The Disturbing Truth About Crying On The Bachelor

Longtime fans of The Bachelor may not be super shocked to learn that not everything that happens on the show is 100 percent organic. After all, we understand that "reality TV" may be a slightly loose term. For instance, former cast members have revealed producers are influential when it comes to choices the lead makes — if a bachelor or bachelorette is simply too good for ratings, they have to stay through the next rose ceremony!


But what if we told you producers on ABC's hit franchise actually encourage cast members to cry? Think about it. All of the ingredients are there, like tons of alcohol being passed around on dates and at cocktail parties before rose ceremonies. And contestants are competing for the heart of the same person — if that's not a drama generator, we don't know what is! There's more, however. Former Bachelor producer Sarah Gertrude Shapiro told The New Yorker she stirred up cast members' emotions even more than viewers can imagine.

Producers admit they manipulate contestants to get them to cry

Shapiro reveals her job entailed getting cast members of the show, hosted by the therapist-like Chris Harrison, to "open up, and to give them terrible advice, and to deprive them of sleep." We're crying already! But the manipulation doesn't end there. The former producer adds she would tell certain contestants who were not going through at the next rose ceremony that in fact, the lead was super interested in keeping them around. "The night they were going to get dumped, I would go to the hotel room where they were staying and say, 'I'm going to lose my job for telling you this, but he's going to pick you—he's going to propose,'" Shapiro claimed in The New Yorker interview.


Tears were bound to flow when the opposite happened. And then, as the contestant was riding off set in the limo, Shapiro says she would have a song cued up guaranteed to set off the water works — such as a tune the person felt was "their song" with the lead. She even made herself cry on cue to help elicit tears from the contestant. And Shapiro claims her job depended upon getting the contestant to cry: "They'd often tell us to drive up and down the 405 until the girls cried — and not to come home if we didn't get tears, because we'd be fired."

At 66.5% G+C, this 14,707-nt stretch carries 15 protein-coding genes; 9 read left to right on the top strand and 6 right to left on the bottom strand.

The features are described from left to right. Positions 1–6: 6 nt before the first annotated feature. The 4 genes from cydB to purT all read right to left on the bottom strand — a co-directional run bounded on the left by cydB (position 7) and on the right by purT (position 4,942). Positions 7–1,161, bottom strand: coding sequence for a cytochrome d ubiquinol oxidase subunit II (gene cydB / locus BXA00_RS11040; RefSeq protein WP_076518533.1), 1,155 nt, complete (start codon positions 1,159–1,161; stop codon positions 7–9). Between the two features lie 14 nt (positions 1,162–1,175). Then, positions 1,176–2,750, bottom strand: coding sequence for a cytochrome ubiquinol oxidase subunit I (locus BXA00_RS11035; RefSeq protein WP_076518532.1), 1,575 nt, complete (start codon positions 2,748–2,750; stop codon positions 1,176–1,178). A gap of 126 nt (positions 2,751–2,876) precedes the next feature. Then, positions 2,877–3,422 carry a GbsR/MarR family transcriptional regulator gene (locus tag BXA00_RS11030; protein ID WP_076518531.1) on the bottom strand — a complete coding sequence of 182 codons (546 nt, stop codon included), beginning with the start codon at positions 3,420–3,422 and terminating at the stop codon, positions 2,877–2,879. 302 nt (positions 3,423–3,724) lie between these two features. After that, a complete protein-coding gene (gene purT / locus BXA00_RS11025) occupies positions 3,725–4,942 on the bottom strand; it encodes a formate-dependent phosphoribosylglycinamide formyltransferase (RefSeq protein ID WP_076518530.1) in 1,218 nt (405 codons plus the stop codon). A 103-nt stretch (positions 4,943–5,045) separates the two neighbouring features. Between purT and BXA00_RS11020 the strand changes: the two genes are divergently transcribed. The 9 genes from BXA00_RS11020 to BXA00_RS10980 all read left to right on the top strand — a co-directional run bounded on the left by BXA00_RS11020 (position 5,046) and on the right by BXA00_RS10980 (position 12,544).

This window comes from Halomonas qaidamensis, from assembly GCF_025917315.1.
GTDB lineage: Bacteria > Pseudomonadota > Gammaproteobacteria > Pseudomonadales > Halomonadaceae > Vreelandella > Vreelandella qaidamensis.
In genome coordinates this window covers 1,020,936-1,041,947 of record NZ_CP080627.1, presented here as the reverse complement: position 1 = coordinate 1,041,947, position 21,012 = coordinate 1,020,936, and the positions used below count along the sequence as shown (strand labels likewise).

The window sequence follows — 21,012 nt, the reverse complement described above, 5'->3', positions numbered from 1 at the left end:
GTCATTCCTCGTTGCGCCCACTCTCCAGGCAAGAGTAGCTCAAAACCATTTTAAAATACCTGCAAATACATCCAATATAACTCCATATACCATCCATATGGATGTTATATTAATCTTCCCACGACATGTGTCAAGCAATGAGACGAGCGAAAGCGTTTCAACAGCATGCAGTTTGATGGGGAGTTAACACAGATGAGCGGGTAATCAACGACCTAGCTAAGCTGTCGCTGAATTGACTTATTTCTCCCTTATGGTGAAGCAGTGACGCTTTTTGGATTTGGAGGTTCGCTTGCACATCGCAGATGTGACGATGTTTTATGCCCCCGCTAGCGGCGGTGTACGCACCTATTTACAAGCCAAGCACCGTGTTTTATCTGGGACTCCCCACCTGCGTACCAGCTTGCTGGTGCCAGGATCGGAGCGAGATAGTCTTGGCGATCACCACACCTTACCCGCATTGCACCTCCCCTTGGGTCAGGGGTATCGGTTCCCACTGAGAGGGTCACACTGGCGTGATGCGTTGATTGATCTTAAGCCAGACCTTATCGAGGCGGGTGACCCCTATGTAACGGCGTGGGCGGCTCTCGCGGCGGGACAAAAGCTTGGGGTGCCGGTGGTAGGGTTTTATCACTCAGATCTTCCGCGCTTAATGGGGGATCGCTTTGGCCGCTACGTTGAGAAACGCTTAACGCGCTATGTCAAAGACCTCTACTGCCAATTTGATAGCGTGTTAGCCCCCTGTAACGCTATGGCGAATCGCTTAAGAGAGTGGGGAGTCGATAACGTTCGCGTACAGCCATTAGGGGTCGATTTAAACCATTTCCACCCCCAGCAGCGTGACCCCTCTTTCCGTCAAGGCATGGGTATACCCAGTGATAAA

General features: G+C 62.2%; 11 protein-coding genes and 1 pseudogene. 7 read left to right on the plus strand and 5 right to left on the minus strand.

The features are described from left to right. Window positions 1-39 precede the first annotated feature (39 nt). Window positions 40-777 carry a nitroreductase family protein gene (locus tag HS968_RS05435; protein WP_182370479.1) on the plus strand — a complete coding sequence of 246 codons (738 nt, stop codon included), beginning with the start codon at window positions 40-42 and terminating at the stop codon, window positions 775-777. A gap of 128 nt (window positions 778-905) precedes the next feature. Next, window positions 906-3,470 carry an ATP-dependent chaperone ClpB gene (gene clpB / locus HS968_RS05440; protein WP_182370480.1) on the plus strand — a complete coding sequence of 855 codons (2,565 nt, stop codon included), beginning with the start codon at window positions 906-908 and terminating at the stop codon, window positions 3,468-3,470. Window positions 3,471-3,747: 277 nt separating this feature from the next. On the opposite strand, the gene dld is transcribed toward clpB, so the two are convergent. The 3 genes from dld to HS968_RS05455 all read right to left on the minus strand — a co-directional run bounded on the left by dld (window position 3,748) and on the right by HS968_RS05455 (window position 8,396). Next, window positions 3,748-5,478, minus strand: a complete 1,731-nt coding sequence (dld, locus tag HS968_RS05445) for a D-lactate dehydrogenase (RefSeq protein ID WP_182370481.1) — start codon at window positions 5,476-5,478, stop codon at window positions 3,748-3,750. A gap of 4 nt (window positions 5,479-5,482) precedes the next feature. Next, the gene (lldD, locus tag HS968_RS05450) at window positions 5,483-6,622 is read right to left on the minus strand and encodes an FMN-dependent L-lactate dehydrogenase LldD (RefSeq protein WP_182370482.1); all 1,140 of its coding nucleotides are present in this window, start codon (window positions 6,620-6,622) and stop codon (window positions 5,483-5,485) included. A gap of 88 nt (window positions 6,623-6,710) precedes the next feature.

Contestants back up producers' claims about the water works

Of course, getting Bachelor cast members — both male and female — to cry is easier in certain cases versus others. We are all familiar with some of the show's most famous criers, from Ashley Iaconetti, to Colton Underwood. Some of the crying on the show could just be these love hopefuls dealing with a stressful situation in the same way they would off-camera. But former contestants have admitted they were manipulated by producers to shed tears — and sometimes not even about the show, but the footage is edited to look like lost love is the reason for the tears.


For instance, on Ben Flajnik's season, Jamie Otis said, "During my exit interview, a producer asked, 'Don't you miss your family?' and I just lost it.' So, as I'm talking about my family and how I miss them, I'm then asked about how I feel about Ben. I'm crying, and it appears that I'm devastated that Ben didn't choose me" (via Life and Style). The claim that producers get contestants to talk about their personal lives to get them to cry is backed up by a producer who talked to Vice

So, the next time you watch The Bachelor, perhaps you'll take all the tears with a grain of salt.